Blessings

Kate said...

You and your family are living the dream! I enjoy your blog very much and admit there is hardly a more handsom of a hen than a Rhode Island Red. Good luck with your little ladies!

Sarah said...

Toodie- I know they say you start at 90 some degrees and each week, you lower it another 4-5 degrees. After a while though they start to get acclimated to the temperatures outside the heat lamp, and if they are TOO cold you will see them all huddled under the lamp. But we haven't had any problems taking it away after about 2 months or so. One time last Spring, it was chill and rainy. We had out layers in a brooder outside. Well, one side of the TOP of the brooder got pushed over by our sheep and the chickens got all wet. It also busted their heat lamp bulb! They went all night like that, and by morning I felt horrible! But all of them made it through that ordeal. They were probably around 2 months at that point. Chickens are ACTUALLY VERY hardy. Making sure they have a relatively draft free place after that is about all you need (for shelter)1

Jamie- For our eggs we tell people to give us whatever they would like to pay for them! Of course, these are all people we go to church with. So there are a few that pay $1, and others that pay $1.50- $2. I would figure if you buy feed every 2 weeks (for example) and you get a dozen eggs a day.... If a bag of feed costs you $10 (every 2 weeks), that is $5 per week, so eggs are costing you less than $1. per dozen. If you charged $1.50, you might get a little more back to help your family's eggs consumption, so to help pay for the feed of another animal. Hope that was relatively clear! :) Advise on larger animals... hmmm... Well, we have cows too and they are actually quite easy for the most part! Our cows are all grass (& hay) fed. They KNOW what corn is, but they only get that when we need to bribe them for something, like measuring time (to see how big they are getting!) or in case they get out of your fencing. They DON'T usually get out, unless they aren't getting enough to eat, or they are just an animals that likes to be out! For your pigs, I would suggest fencing them in an area (like surrounded by hog panels) then dump your compost stuff in their pen, like your chicken bedding, garden / kitchen scraps, leaves, etc. Pigs are WONDERFUL composters and they do all of the work for you! Then when the compost is ready, just spread it on your garden (maybe next fall or the following Spring)! Goats and sheep, if you have ever considered one of them, they are a nice choice too. Sheep are very nice, but goats are so multi-purpose! You have to have GOOD fencing for goats though. These animals can also be mainly grass-fed, which saves money and is SUPER healthy! Hope that helps you!!! And thank you for your compliments!!! :)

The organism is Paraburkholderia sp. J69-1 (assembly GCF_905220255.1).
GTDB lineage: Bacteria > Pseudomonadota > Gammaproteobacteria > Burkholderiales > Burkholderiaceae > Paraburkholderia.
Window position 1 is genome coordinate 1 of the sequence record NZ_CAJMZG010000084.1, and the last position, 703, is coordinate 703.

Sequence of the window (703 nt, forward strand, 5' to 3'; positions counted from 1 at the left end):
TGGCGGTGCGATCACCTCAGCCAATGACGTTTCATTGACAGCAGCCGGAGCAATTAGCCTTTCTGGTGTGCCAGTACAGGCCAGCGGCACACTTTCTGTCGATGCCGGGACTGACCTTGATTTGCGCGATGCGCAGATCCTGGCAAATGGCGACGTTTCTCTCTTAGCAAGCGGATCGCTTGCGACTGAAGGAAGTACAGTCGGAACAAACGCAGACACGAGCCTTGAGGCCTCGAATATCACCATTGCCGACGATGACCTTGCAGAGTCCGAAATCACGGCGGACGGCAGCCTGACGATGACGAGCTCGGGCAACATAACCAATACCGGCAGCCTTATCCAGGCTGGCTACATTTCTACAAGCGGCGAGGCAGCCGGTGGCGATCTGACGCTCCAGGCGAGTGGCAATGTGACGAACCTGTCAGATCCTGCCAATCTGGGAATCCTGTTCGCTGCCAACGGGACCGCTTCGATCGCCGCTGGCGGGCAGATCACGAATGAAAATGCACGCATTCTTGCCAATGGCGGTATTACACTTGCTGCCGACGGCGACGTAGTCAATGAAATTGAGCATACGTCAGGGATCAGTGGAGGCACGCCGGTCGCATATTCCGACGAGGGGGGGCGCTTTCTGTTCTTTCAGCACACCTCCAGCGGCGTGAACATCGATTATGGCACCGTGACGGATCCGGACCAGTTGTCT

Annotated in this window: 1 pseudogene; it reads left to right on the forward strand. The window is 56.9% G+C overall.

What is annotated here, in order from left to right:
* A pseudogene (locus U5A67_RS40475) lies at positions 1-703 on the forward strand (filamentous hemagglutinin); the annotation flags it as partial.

Kate- Thank you also for your nice words! I could become a crazy chicken lady someday, no problem (like a crazy cat lady)... They have such great personalities! And RIR's ARE beautiful!!!